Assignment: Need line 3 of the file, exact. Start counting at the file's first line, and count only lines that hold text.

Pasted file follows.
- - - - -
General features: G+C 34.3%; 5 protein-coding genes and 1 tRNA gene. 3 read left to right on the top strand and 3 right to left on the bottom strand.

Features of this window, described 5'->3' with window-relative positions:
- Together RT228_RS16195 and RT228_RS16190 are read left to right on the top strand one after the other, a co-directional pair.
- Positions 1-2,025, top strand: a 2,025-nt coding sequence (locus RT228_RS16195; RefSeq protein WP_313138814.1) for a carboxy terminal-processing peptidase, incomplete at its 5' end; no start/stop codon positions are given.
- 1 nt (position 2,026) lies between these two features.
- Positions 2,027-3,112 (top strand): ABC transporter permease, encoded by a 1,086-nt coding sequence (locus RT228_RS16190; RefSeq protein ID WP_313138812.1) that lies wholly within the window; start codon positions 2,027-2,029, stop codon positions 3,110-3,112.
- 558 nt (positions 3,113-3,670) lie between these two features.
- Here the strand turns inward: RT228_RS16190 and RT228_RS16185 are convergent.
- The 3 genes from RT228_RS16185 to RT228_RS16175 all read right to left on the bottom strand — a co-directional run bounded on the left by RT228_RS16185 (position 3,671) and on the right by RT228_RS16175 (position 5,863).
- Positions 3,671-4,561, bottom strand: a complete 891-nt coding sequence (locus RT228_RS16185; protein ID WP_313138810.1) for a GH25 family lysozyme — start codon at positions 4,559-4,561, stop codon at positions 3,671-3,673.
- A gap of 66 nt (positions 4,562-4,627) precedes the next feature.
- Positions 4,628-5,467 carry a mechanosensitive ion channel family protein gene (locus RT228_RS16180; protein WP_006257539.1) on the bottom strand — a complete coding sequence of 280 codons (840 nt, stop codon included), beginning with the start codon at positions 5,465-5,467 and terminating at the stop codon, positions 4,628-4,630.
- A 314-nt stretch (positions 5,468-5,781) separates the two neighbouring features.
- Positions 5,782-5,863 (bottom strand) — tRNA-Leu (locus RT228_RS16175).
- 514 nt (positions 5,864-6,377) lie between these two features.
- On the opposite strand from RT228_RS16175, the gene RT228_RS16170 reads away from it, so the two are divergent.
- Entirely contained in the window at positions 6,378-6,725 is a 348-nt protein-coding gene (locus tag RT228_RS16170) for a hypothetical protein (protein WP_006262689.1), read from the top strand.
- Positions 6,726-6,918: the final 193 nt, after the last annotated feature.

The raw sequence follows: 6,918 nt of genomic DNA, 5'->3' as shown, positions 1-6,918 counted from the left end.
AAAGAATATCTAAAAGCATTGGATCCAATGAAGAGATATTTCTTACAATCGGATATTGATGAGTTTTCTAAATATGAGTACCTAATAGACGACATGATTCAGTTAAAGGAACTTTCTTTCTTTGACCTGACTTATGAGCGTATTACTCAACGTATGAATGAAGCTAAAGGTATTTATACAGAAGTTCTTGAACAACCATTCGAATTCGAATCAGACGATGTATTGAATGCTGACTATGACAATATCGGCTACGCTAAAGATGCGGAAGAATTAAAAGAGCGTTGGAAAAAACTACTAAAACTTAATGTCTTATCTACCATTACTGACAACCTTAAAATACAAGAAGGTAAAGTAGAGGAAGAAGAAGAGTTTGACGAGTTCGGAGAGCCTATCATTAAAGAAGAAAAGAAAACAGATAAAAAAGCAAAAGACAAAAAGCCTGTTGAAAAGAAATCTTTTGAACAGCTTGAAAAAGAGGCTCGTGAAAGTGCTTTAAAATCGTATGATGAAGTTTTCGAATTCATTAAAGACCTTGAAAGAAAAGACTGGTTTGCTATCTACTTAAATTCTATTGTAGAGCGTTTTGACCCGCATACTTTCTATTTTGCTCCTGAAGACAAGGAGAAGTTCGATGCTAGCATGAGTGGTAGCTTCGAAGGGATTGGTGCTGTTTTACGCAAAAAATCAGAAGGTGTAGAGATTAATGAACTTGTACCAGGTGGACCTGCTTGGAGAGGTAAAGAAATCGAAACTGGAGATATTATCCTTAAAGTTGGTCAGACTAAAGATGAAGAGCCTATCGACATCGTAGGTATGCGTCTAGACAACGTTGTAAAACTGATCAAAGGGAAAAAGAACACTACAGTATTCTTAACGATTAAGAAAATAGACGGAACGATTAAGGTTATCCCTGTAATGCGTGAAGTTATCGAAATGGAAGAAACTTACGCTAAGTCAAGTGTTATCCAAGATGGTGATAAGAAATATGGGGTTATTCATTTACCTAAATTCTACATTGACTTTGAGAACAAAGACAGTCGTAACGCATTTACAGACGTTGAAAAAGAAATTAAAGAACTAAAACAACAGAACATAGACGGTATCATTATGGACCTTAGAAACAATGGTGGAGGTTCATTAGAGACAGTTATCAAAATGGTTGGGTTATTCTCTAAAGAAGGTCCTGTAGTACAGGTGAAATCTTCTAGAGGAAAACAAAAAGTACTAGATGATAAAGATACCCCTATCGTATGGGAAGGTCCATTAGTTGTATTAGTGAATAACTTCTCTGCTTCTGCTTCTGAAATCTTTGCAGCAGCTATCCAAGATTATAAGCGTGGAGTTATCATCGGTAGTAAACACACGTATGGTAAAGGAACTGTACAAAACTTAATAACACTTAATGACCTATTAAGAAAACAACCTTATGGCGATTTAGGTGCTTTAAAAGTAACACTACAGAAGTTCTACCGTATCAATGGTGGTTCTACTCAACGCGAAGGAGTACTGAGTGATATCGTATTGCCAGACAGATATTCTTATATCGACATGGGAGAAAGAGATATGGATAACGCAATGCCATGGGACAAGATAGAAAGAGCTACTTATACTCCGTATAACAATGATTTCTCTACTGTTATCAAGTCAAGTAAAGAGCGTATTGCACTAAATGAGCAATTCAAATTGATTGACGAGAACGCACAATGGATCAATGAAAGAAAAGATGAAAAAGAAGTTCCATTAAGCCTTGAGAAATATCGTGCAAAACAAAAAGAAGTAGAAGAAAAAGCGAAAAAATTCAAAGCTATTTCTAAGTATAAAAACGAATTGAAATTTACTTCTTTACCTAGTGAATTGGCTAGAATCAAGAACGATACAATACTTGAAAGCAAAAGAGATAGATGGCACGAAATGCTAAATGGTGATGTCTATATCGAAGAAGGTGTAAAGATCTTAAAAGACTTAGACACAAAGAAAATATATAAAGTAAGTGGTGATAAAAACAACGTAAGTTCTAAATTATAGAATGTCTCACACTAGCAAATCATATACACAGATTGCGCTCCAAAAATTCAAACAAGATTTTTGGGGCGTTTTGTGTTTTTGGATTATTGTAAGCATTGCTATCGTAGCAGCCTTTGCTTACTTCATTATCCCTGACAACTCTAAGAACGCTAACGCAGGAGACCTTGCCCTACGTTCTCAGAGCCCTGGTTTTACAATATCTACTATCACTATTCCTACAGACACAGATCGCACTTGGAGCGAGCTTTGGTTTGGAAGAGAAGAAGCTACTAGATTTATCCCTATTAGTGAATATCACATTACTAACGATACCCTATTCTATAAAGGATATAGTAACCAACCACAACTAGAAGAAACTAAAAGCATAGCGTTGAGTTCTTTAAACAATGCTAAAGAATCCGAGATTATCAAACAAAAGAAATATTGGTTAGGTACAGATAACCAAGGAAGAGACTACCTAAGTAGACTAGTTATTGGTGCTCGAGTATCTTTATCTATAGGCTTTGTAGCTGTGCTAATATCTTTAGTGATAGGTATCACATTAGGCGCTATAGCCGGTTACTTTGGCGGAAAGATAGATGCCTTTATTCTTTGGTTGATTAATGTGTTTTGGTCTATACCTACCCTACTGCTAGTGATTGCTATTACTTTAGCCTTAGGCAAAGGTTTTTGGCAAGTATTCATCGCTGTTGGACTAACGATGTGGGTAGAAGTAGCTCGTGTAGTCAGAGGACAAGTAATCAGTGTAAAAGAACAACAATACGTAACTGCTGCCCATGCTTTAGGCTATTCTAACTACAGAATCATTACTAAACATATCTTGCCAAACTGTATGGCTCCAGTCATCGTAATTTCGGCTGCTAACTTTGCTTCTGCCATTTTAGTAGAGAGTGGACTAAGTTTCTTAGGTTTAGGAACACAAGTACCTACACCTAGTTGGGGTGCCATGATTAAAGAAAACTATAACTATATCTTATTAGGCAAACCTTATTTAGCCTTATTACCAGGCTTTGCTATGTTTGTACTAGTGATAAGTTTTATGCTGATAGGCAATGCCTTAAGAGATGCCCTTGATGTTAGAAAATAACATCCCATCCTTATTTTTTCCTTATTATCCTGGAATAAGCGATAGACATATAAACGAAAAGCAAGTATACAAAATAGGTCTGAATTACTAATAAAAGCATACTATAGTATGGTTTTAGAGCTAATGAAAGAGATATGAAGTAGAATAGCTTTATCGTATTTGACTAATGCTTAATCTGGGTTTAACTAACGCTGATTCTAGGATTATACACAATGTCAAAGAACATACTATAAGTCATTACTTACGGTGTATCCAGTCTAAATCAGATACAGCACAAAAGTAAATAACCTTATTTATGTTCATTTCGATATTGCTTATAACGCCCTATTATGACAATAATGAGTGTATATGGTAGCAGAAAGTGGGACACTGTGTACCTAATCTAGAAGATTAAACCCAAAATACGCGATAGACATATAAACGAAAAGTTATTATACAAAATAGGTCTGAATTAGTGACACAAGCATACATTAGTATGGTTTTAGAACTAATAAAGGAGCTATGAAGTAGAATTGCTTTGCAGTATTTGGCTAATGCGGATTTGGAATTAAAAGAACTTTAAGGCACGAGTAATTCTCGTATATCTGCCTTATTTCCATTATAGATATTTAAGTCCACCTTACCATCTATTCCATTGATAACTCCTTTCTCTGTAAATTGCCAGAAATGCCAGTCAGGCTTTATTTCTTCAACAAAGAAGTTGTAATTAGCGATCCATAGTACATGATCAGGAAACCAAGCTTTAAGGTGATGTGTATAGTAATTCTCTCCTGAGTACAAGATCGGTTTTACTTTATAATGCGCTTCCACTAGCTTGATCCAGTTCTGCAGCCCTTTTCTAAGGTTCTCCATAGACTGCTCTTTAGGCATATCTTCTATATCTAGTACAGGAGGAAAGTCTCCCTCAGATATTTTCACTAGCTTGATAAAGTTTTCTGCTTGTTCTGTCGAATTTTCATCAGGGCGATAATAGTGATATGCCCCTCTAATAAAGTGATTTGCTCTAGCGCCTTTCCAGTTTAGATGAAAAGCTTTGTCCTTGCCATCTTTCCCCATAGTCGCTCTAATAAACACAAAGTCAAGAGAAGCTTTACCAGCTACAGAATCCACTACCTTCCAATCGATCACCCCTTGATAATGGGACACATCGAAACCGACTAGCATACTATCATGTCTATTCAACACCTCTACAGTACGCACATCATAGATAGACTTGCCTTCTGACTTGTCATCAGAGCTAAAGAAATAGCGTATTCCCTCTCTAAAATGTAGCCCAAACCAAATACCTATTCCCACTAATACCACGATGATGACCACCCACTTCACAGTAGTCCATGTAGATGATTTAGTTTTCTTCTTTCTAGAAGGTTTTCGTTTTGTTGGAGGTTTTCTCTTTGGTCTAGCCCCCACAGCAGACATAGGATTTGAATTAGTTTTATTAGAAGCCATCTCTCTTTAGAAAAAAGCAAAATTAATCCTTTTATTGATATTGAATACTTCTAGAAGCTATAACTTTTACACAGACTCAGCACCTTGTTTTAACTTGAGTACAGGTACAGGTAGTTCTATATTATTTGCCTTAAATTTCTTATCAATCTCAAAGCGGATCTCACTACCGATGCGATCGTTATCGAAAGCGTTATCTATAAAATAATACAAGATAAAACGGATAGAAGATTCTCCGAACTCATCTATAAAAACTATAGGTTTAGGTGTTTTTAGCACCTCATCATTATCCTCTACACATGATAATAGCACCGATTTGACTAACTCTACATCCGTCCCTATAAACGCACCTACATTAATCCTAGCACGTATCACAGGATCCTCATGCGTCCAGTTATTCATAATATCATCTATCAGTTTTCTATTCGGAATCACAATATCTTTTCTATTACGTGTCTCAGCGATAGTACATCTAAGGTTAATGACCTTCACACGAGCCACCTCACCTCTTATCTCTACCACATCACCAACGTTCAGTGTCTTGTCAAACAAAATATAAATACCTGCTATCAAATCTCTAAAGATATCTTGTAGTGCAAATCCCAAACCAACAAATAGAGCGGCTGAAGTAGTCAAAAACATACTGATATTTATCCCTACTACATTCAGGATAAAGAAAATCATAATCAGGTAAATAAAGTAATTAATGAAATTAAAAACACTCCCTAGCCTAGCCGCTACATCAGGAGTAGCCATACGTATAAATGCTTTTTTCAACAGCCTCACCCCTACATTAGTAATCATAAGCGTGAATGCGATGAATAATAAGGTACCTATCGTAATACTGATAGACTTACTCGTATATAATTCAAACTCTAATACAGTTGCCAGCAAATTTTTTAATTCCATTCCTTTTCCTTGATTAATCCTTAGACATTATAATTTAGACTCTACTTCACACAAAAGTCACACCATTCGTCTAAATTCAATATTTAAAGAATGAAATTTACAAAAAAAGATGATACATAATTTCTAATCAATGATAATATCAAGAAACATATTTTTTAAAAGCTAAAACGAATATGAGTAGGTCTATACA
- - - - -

- Together RT228_RS16195 and RT228_RS16190 are read left to right on the top strand one after the other, a co-directional pair.